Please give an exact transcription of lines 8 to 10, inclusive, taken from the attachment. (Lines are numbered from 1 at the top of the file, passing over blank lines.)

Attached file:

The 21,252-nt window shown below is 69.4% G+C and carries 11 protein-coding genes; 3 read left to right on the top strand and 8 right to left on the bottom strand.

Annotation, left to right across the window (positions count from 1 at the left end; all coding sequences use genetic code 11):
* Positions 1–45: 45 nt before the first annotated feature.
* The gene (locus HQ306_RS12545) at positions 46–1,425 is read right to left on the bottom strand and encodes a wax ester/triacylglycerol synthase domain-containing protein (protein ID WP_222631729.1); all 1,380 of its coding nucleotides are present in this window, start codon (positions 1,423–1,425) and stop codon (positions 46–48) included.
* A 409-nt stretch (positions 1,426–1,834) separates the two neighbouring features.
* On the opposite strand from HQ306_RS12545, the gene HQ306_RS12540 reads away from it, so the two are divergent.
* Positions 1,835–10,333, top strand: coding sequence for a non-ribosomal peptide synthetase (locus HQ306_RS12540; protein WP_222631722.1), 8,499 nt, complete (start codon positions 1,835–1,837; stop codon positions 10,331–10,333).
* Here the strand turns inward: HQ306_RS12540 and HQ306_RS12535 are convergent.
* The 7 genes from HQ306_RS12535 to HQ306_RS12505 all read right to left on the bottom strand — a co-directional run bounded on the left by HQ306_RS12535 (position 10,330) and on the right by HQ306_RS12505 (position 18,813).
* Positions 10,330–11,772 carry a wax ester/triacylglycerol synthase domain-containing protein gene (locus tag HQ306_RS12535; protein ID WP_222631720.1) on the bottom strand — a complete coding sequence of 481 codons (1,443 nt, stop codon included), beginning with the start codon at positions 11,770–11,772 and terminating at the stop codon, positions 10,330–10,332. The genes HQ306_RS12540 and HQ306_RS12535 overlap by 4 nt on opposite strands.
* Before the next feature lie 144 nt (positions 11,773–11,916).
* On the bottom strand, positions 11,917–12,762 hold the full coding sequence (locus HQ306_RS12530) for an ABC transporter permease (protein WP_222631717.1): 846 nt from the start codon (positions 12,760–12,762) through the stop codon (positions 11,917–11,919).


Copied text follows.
* Here the strand turns inward: HQ306_RS12540 and HQ306_RS12535 are convergent.
* The 7 genes from HQ306_RS12535 to HQ306_RS12505 all read right to left on the bottom strand — a co-directional run bounded on the left by HQ306_RS12535 (position 10,330) and on the right by HQ306_RS12505 (position 18,813).
* Positions 10,330–11,772 carry a wax ester/triacylglycerol synthase domain-containing protein gene (locus tag HQ306_RS12535; protein ID WP_222631720.1) on the bottom strand — a complete coding sequence of 481 codons (1,443 nt, stop codon included), beginning with the start codon at positions 11,770–11,772 and terminating at the stop codon, positions 10,330–10,332. The genes HQ306_RS12540 and HQ306_RS12535 overlap by 4 nt on opposite strands.